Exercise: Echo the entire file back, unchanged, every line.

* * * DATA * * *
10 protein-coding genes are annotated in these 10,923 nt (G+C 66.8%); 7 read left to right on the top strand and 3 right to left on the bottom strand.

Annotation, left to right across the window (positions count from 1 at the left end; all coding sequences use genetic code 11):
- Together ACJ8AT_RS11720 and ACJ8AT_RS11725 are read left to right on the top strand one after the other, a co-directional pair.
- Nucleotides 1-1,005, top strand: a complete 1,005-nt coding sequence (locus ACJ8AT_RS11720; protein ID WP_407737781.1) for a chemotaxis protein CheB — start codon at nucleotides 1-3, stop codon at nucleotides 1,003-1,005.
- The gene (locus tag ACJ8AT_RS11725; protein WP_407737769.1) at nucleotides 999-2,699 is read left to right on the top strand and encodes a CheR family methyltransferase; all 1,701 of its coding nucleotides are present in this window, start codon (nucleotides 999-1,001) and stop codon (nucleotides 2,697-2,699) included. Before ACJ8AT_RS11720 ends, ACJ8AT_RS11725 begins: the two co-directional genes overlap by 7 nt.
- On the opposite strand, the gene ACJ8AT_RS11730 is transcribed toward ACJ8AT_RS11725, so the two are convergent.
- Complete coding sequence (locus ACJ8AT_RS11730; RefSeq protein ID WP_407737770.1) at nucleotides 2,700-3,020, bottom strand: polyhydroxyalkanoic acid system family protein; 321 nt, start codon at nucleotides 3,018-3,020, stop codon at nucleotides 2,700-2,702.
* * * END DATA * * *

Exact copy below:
10 protein-coding genes are annotated in these 10,923 nt (G+C 66.8%); 7 read left to right on the top strand and 3 right to left on the bottom strand.

Annotation, left to right across the window (positions count from 1 at the left end; all coding sequences use genetic code 11):
- Together ACJ8AT_RS11720 and ACJ8AT_RS11725 are read left to right on the top strand one after the other, a co-directional pair.
- Nucleotides 1-1,005, top strand: a complete 1,005-nt coding sequence (locus ACJ8AT_RS11720; protein ID WP_407737781.1) for a chemotaxis protein CheB — start codon at nucleotides 1-3, stop codon at nucleotides 1,003-1,005.
- The gene (locus tag ACJ8AT_RS11725; protein WP_407737769.1) at nucleotides 999-2,699 is read left to right on the top strand and encodes a CheR family methyltransferase; all 1,701 of its coding nucleotides are present in this window, start codon (nucleotides 999-1,001) and stop codon (nucleotides 2,697-2,699) included. Before ACJ8AT_RS11720 ends, ACJ8AT_RS11725 begins: the two co-directional genes overlap by 7 nt.
- On the opposite strand, the gene ACJ8AT_RS11730 is transcribed toward ACJ8AT_RS11725, so the two are convergent.
- Complete coding sequence (locus ACJ8AT_RS11730; RefSeq protein ID WP_407737770.1) at nucleotides 2,700-3,020, bottom strand: polyhydroxyalkanoic acid system family protein; 321 nt, start codon at nucleotides 3,018-3,020, stop codon at nucleotides 2,700-2,702.